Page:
Bresco v Lonsdale: unanswered questions

Bresco v Lonsdale: unanswered questions

Last week’s Supreme Court ruling in Bresco v Lonsdale [2020] UKSC 25 has already been widely reported and discussed. It has been heralded by a number of commentators as a welcome decision for insolvency professionals, who will now look to utilise adjudication as a quick and convenient route to determine claims in the liquidation of construction companies. 

The decision does, however, raise a number of important questions. Emma Healiss, barrister at Keating Chambers, considers what the answers to some of those questions might be.

What will the test be on enforcement?

As explained in News Analysis: Supreme Court—construction adjudication not incompatible with insolvency set-off (Bresco v Lonsdale), the Supreme Court concluded both (1) that an adjudicator to whom a dispute is referred by a party in liquidation does have jurisdiction to determine the dispute, and (2) that such an adjudication is not futile because, whether or not the decision will ultimately be enforceable, adjudication is a valid and useful form of ADR in its own right.

The notable point here is that the Supreme Court expressly acknowledged that some adjudication decisions commenced by companies in liquidation would not be enforced. Indeed, at paragraph 67 of the judgment, Lord Briggs stated:

“The proper answer to all these issues about enforcement is that they can be dealt with, as Chadwick LJ suggested, at the enforcement stage, if there is one. In many cases the liquidator will not seek to enforce the adjudicator’s decision summarily. In others the liquidator may offer appropriate undertakings, such as to ring-fence any enforcement proceeds: see the discussion of undertakings in the Meadowside case. Where there remains a real risk that the summary enforcement of an adjudication decision will deprive the respondent of its right to have recourse to the company’s claim as security (pro tanto) for its cross-claim, then the court will be astute to refuse summary judgment.”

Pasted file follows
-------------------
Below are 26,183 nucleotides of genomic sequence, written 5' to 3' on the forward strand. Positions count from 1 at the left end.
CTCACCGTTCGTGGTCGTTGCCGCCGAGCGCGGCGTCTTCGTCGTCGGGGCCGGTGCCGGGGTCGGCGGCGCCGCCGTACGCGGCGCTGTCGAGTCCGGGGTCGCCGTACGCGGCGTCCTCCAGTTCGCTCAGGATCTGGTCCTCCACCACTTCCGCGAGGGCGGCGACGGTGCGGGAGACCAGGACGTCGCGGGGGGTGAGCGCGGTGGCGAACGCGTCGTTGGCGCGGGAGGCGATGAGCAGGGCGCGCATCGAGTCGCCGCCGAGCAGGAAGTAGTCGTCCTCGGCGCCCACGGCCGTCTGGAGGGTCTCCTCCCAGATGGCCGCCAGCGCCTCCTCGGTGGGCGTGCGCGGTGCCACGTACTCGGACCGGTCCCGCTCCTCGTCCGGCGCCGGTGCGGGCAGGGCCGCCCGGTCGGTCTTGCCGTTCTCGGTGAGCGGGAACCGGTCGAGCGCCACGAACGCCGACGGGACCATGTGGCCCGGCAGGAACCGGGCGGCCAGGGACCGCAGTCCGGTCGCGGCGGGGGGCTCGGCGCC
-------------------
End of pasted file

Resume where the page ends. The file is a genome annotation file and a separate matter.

The question then arises – what will be the test applied by the TCC on an application to enforce an adjudicator’s decision by way of summary judgment? Whilst this was not expressly spelt out in the Supreme Court’s judgment, it is clear from the final two sentences of paragraph 67 that Lord Briggs endorsed the reasoning in
Meadowside Building Developments Limited (In Liquidation) v 12-18 Hill Street Management Company Ltd [2019] EWHC 2651 (TCC). On that basis, the test applied prior to the Supreme Court’s decision is likely to still be applicable, namely:

  1. Does the adjudication determine the final net position between the parties; and
  2. Has satisfactory security been provided in respect of (a) any sum awarded in the adjudication and successfully enforced and (b) any adverse costs order made against the company in liquidation?

Only where the answer to both questions is ‘yes’ is the decision likely to be enforced. For a recent example of a case where these criteria were considered to be satisfied, see Balfour Beatty Civil Engineering Limited v Astec Projects Limited [2020] EWHC 796 (TCC).

An end to injunctions to prevent companies in liquidation from adjudicating?

Several commentators have written that the Supreme Court’s decision is likely to mark the end of successful applications for an injunction to restrain an ongoing adjudication on the basis that the referring party is in liquidation. Is this correct?

Lord Briggs considered the fact that Bresco was in liquidation was not a sufficient reason to restrain the adjudication proceedings by way of an injunction. As he explained at paragraph 60 of the judgment: